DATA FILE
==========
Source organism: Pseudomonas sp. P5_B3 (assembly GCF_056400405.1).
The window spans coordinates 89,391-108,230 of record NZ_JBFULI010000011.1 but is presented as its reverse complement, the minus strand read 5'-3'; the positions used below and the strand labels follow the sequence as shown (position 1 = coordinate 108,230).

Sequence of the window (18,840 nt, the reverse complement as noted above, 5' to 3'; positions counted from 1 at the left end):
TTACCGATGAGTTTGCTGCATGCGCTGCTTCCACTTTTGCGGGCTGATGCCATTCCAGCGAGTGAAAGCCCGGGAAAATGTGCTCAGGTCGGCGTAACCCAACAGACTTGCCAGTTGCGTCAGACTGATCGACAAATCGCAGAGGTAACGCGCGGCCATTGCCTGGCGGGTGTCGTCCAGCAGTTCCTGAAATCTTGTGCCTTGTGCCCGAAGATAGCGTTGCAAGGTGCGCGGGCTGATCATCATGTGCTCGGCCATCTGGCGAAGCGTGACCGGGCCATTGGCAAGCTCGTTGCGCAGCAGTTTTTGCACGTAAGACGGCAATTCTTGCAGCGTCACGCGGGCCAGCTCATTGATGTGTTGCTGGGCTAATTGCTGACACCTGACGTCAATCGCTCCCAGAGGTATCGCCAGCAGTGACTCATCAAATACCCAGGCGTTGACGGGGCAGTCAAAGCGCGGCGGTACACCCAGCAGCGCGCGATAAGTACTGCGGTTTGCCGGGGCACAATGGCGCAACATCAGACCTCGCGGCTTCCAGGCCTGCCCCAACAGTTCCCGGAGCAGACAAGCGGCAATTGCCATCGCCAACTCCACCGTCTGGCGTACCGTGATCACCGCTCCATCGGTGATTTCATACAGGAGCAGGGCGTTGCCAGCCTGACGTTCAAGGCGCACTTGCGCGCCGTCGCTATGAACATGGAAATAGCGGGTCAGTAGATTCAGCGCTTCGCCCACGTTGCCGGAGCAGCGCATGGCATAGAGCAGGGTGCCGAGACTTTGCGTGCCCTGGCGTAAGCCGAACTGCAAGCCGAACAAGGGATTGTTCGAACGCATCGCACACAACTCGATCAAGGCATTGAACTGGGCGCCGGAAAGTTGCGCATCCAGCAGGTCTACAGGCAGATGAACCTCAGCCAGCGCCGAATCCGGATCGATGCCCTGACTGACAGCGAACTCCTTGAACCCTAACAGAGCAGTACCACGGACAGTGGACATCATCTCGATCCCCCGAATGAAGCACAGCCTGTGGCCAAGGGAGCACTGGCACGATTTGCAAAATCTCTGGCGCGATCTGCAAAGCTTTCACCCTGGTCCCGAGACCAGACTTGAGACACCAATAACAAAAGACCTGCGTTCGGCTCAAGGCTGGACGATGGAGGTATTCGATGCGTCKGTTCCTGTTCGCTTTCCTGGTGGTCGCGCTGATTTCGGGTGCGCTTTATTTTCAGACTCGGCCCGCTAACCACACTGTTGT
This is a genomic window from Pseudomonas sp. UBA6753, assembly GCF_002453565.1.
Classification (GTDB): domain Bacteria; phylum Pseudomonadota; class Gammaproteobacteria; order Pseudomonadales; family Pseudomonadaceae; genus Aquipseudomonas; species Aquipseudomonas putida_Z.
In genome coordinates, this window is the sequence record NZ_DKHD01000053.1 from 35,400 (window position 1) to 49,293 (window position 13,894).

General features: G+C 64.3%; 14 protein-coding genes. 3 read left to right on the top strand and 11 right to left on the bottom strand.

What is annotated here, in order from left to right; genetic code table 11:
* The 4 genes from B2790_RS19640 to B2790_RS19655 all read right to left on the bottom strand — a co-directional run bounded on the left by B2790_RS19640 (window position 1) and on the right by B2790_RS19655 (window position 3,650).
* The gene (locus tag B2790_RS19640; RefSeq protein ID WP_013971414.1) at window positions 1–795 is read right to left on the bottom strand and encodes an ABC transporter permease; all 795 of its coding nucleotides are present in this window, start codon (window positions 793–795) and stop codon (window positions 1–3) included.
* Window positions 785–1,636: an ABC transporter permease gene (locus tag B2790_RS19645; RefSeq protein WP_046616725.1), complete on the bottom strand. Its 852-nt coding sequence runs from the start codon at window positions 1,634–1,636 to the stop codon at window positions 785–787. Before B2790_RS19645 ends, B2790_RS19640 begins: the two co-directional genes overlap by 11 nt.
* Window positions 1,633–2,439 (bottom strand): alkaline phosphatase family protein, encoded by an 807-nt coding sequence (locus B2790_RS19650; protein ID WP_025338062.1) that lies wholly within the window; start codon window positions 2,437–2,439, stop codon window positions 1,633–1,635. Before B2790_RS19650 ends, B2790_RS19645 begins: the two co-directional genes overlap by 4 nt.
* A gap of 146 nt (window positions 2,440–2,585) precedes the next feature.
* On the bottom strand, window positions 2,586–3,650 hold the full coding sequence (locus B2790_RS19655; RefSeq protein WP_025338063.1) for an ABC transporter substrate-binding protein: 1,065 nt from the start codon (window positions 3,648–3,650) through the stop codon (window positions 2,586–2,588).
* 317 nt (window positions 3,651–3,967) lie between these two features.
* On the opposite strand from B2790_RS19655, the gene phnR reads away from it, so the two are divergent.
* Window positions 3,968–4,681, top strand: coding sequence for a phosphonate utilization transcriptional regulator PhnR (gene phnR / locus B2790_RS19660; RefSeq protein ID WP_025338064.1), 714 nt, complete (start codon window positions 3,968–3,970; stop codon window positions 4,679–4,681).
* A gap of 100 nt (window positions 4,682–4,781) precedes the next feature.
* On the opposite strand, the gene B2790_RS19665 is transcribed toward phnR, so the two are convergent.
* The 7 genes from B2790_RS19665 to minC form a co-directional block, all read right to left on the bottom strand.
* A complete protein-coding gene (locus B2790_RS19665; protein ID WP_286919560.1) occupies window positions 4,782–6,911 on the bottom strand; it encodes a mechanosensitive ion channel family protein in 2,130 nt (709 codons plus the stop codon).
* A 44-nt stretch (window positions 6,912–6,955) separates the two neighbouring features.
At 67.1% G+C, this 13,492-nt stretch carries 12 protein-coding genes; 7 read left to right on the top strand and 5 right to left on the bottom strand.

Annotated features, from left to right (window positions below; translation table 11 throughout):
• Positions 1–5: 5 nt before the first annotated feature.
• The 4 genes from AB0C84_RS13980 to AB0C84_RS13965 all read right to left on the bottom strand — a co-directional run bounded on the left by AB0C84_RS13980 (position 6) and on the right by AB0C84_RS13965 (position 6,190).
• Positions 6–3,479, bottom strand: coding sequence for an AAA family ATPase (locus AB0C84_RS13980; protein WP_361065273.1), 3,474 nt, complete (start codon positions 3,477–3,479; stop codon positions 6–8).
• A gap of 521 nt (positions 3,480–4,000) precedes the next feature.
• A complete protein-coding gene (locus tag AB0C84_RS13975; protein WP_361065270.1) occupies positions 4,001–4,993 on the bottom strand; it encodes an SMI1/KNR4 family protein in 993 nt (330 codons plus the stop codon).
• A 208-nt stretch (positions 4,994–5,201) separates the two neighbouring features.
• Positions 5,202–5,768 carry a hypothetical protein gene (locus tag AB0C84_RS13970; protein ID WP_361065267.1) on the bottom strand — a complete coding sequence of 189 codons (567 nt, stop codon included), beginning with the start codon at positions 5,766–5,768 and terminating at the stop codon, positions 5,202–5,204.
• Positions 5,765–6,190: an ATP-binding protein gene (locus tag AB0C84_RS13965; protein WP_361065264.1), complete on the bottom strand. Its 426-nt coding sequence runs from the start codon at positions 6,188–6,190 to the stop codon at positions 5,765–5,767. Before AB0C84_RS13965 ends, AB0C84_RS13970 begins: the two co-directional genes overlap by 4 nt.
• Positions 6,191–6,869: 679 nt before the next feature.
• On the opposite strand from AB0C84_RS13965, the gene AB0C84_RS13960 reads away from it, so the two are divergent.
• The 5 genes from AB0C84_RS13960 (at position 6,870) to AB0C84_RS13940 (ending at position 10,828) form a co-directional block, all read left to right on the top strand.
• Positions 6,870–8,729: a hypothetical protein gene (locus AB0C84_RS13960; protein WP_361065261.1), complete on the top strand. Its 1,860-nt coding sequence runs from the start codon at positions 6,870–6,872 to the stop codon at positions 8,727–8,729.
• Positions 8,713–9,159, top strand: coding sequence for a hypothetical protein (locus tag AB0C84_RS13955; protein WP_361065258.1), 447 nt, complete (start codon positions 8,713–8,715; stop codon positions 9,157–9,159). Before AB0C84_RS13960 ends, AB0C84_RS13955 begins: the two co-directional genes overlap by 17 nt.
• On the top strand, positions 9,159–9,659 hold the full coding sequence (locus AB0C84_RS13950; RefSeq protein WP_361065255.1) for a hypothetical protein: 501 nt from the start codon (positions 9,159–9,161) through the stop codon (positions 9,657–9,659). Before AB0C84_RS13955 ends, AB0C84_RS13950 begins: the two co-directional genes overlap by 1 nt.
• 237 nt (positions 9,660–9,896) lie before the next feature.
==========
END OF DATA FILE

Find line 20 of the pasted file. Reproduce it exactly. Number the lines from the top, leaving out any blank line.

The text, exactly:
* On the opposite strand, the gene B2790_RS19665 is transcribed toward phnR, so the two are convergent.